2005 will go down as the year when the IRA finally disarmed to the satisfaction of the Canadian General John de Chastelain.
Yet, despite this seismic move, the Stormont assembly remained in mothballs as unionists took their time assessing whether the IRA has really ended its armed campaign and its involvement in criminal activity.
Indeed, the year ended with renewed controversy over allegations of IRA spying and British dirty tricks.
Breakdown of negotiations on restoring devolution was soon overshadowed
The September breakthrough on disarmament came after a period of concerted pressure on republicans during the spring.
The breakdown of negotiations on restoring devolution in December 2004 was soon overshadowed in the headlines by allegations that the IRA was behind the £26.5m Northern Bank robbery.
This was compounded by the campaign of the sisters of Robert McCartney, who wanted any IRA members implicated in the murder of their brother to be brought to justice.
The pressure reached its symbolic high point in Washington when some of the most famous faces in US politics - Senators Hillary Clinton, Ted Kennedy and John McCain - queued up to lend their support to the McCartney family's campaign.
The next month, at the start of a general election campaign, Gerry Adams appealed to the IRA to turn away from violence and embrace a political alternative.
Such appeals are not usually made without the Sinn Fein president having a good idea what kind of a reply he will get.
In July, the IRA released a limited edition DVD of former prisoner Seanna Walsh ordering all IRA members to dump their arms.
Then in September, two clerical witnesses, the Reverend Harold Good and Father Alec Reid, witnessed the destruction of what General de Chastelain reckoned was the IRA's complete arsenal.
However, the DUP felt under no pressure to respond in the short term.
The party emerged as the big winners of the May general election.
They took nine constituencies, including the scalp of the Ulster Unionist leader David Trimble, who stood down to be replaced by Sir Reg Empey.
The DUP initially criticised the IRA's disarmament because of the lack of photographic evidence.
Then they switched tack to demanding a series of "confidence building measures" - set out in a 64-page document presented to Downing Street.
If you want a deal, was their message, you must pay a price.
The DUP did get some joy, such as the appointment of an RUC widow as Victims' Commissioner.
But they also had to put up with some bitter medicine, most significantly the disbandment of the Royal Irish Regiment's home battalions.
Secretary of State Peter Hain ordered Sean Kelly's release
After the election, Paul Murphy was replaced by a new secretary of state, Peter Hain, who combined the job with his other duties as Welsh secretary.
Unionists did not create too much of a fuss, despite coverage of Mr Hain's past support for British withdrawal from Northern Ireland.
They applauded his decision to send Shankill bomber Sean Kelly back to jail, then denounced Mr Hain for ordering Kelly's swift release as a quid pro quo for the IRA going into its new mode.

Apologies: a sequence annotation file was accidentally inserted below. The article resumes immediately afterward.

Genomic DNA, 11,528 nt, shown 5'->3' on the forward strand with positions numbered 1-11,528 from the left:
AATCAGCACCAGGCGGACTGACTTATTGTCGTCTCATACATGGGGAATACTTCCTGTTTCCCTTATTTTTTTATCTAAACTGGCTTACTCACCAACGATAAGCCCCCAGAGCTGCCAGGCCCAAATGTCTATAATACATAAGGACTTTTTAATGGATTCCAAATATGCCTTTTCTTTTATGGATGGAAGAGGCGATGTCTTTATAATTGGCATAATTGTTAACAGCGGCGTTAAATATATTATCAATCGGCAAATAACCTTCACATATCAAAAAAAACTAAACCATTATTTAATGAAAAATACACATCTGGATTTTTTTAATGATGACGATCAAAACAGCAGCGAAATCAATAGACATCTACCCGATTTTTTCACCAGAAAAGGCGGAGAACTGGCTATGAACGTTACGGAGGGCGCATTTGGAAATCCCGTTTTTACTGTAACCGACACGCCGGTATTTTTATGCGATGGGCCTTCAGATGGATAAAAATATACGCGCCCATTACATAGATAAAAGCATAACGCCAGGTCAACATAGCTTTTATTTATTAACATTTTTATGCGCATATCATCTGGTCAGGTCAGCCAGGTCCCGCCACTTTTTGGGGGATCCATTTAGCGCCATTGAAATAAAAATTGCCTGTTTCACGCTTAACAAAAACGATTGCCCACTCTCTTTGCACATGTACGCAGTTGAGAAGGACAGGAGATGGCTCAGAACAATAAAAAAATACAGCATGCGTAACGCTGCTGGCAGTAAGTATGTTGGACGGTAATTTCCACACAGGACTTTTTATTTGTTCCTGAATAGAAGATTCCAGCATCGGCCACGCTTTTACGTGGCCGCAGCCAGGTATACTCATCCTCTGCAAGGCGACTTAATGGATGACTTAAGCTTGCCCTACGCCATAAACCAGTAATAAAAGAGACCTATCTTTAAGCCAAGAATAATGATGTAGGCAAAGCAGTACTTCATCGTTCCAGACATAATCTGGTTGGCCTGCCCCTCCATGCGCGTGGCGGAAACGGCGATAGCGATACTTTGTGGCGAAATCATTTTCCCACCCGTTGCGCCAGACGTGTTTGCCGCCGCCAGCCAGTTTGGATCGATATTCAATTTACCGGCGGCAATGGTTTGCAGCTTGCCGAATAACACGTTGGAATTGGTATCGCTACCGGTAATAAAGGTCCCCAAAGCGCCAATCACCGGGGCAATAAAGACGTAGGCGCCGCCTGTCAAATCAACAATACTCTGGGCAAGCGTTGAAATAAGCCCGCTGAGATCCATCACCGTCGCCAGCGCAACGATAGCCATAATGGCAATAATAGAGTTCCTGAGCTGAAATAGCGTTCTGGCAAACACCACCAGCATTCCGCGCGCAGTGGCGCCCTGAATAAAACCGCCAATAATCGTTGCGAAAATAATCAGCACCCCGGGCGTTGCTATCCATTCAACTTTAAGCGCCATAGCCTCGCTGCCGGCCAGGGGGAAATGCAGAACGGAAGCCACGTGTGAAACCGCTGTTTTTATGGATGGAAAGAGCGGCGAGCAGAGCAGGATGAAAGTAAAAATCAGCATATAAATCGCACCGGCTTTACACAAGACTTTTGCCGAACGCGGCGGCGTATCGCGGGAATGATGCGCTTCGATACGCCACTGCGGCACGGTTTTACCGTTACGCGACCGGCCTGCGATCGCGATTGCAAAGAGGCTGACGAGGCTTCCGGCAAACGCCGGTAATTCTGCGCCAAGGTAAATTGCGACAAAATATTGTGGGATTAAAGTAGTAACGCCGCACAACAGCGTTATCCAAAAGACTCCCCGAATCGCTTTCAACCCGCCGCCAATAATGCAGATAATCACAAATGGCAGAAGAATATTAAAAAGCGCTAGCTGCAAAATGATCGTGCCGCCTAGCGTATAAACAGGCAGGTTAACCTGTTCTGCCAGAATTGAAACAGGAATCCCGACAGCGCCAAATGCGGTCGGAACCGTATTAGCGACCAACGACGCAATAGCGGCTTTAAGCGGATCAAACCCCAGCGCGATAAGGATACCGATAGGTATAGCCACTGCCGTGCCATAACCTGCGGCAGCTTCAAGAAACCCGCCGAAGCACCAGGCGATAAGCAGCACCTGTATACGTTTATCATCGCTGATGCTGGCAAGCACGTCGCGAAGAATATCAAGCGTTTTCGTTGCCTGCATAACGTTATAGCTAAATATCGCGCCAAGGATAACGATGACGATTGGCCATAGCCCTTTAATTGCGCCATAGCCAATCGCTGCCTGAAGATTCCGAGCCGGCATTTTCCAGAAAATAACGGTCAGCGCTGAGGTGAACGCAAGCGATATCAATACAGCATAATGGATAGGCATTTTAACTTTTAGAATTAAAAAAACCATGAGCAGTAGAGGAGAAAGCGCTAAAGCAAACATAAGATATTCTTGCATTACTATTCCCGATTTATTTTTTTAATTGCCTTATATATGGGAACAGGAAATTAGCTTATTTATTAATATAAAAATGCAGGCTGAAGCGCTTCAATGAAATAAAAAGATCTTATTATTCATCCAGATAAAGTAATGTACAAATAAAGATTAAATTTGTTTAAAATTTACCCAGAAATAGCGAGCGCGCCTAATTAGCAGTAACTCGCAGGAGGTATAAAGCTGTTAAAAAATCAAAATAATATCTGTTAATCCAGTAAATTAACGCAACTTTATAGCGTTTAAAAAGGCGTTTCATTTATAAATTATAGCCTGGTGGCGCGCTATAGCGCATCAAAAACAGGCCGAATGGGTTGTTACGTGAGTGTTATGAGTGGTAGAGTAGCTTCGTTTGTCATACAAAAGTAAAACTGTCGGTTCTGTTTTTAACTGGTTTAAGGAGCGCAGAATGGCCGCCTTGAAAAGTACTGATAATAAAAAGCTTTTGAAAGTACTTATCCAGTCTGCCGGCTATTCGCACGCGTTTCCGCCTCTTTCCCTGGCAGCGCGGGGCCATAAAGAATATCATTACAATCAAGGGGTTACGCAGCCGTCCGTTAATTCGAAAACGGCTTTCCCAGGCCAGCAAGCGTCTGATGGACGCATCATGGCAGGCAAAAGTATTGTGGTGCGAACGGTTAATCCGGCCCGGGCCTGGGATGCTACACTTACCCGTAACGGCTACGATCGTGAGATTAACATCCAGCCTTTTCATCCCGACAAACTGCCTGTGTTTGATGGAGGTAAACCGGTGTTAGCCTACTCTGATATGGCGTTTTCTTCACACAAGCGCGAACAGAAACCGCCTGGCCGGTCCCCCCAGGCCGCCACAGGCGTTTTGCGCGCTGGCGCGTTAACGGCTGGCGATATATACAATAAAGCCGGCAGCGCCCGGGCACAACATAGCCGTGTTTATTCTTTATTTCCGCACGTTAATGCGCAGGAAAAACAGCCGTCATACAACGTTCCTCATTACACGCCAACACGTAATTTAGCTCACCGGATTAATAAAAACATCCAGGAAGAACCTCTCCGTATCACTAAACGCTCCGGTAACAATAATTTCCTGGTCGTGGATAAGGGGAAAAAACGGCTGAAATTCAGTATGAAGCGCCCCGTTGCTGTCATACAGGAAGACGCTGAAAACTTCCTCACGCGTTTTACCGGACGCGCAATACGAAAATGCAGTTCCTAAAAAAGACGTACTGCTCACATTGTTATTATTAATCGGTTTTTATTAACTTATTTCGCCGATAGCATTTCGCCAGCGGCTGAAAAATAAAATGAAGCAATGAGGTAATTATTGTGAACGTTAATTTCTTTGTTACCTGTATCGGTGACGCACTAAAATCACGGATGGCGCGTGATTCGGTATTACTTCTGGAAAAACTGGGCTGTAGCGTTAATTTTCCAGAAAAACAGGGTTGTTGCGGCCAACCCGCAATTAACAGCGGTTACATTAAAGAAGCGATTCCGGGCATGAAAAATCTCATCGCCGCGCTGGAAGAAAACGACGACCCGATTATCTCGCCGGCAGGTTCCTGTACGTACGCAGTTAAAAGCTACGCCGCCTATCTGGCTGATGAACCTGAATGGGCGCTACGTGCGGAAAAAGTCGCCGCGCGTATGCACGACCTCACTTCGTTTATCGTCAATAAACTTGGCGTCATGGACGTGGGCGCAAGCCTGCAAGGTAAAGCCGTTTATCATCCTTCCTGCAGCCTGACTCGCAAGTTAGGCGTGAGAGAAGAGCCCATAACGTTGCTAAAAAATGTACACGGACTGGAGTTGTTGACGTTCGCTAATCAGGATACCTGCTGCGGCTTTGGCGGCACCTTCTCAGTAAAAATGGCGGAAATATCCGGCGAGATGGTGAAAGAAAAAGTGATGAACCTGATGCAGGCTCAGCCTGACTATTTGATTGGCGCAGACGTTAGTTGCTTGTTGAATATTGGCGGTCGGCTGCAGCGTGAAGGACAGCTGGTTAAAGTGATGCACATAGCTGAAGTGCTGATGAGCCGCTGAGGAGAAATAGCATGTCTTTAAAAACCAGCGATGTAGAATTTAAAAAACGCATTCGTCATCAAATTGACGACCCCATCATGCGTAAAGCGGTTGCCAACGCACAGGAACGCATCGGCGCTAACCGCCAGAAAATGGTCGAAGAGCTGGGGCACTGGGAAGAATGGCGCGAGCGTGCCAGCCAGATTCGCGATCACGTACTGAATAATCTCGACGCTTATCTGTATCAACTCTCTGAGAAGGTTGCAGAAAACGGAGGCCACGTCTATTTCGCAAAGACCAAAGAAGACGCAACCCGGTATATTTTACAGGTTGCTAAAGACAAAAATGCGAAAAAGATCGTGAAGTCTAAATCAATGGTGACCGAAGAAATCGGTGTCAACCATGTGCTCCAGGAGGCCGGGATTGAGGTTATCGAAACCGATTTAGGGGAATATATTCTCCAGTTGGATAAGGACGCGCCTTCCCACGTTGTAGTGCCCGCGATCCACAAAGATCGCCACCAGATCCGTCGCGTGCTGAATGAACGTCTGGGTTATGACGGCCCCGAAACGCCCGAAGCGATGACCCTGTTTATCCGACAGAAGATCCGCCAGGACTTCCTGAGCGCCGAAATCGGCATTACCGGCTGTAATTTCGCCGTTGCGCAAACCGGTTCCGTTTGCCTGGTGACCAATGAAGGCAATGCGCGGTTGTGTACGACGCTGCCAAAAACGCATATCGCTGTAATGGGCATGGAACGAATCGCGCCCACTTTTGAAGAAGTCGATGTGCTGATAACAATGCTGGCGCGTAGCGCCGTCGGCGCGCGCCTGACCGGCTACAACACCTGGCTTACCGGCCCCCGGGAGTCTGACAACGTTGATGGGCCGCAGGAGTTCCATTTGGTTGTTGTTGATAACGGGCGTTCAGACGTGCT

The collapse of the co-called "Stormontgate" case - which led to the fall of the power-sharing government back in 2002 - prompted similar protests from unionists in December.
The murky affair grew ever more complex when one of the men originally accused of involvement in an IRA spy ring - the Sinn Fein veteran Denis Donaldson - admitted that he had been a British agent for two decades.
'Alliance of sleaze'
During the autumn, the controversial Northern Ireland Offences Bill began a rocky passage through Parliament.
The debates in the Commons were hot and heavy, but it is in the Lords that the Bill will run into the most trouble.
The SDLP mounted an effective attack on Sinn Fein over the inclusion of security force members charged with collusion in the proposed near-amnesty.
Sinn Fein denied they had engaged in an "alliance of sleaze", but in a dramatic about turn in December they called for the bill to be withdrawn. That left ministers scratching their heads about what to do.
Millions were taken during a raid on the Northern Bank last year
Buoyed by the media pressure on the IRA in the spring, the SDLP fought a better election campaign than many had expected.
Its leader, Mark Durkan, held on to Foyle and its deputy leader, Alasdair McDonnell, benefited from a split unionist vote to take South Belfast.
However, as expected, Sinn Fein's Conor Murphy took Newry and Armagh and the Sinn Fein vote held up better than some of their critics had predicted.
By the end of the year, Peter Hain's patience with local politicians seemed to be wearing thin as he talked about the pointlessness of holding another election to a still suspended Stormont.
In November, Mr Hain opted for the replacement of the 26 existing local councils with just seven super councils.
That flew in the face of opposition from four of the five major parties.
Mr Hain argued that it made economic and administrative sense.
But many remained suspicious that ministers were intent on making direct rule uncomfortable as another incentive for the parties to broker the deal to restore devolution, which has so far eluded them.